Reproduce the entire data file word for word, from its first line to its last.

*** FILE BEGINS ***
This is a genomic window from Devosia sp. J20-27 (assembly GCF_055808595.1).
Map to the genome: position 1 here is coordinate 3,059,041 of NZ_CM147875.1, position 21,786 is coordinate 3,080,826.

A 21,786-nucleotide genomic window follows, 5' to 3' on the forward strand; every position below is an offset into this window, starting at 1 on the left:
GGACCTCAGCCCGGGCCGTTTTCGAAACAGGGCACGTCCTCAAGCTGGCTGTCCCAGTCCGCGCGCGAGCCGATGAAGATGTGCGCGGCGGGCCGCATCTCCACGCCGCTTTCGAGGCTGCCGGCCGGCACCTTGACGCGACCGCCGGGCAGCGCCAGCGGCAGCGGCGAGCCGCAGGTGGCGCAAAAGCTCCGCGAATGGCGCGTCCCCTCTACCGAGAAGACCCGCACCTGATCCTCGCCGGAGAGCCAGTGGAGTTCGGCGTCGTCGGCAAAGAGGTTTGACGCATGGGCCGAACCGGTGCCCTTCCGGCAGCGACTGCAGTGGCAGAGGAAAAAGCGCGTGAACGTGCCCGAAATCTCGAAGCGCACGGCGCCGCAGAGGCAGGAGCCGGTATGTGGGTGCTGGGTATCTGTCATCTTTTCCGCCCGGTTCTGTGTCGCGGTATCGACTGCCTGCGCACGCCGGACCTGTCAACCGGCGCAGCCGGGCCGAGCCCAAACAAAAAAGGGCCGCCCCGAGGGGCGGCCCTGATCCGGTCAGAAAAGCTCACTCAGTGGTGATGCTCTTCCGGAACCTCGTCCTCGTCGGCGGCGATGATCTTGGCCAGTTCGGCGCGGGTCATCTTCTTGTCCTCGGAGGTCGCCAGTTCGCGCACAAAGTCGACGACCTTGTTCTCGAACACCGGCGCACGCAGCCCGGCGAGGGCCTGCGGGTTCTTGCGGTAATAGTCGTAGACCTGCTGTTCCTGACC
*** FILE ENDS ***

This is a genomic window from Devosia sp. J20-27 (assembly GCF_055808595.1).
Map to the genome: position 1 here is coordinate 3,059,041 of NZ_CM147875.1, position 21,786 is coordinate 3,080,826.

A 21,786-nucleotide genomic window follows, 5' to 3' on the forward strand; every position below is an offset into this window, starting at 1 on the left:
GGACCTCAGCCCGGGCCGTTTTCGAAACAGGGCACGTCCTCAAGCTGGCTGTCCCAGTCCGCGCGCGAGCCGATGAAGATGTGCGCGGCGGGCCGCATCTCCACGCCGCTTTCGAGGCTGCCGGCCGGCACCTTGACGCGACCGCCGGGCAGCGCCAGCGGCAGCGGCGAGCCGCAGGTGGCGCAAAAGCTCCGCGAATGGCGCGTCCCCTCTACCGAGAAGACCCGCACCTGATCCTCGCCGGAGAGCCAGTGGAGTTCGGCGTCGTCGGCAAAGAGGTTTGACGCATGGGCCGAACCGGTGCCCTTCCGGCAGCGACTGCAGTGGCAGAGGAAAAAGCGCGTGAACGTGCCCGAAATCTCGAAGCGCACGGCGCCGCAGAGGCAGGAGCCGGTATGTGGGTGCTGGGTATCTGTCATCTTTTCCGCCCGGTTCTGTGTCGCGGTATCGACTGCCTGCGCACGCCGGACCTGTCAACCGGCGCAGCCGGGCCGAGCCCAAACAAAAAAGGGCCGCCCCGAGGGGCGGCCCTGATCCGGTCAGAAAAGCTCACTCAGTGGTGATGCTCTTCCGGAACCTCGTCCTCGTCGGCGGCGATGATCTTGGCCAGTTCGGCGCGGGTCATCTTCTTGTCCTCGGAGGTCGCCAGTTCGCGCACAAAGTCGACGACCTTGTTCTCGAACACCGGCGCACGCAGCCCGGCGAGGGCCTGCGGGTTCTTGCGGTAATAGTCGTAGACCTGCTGTTCCTGACC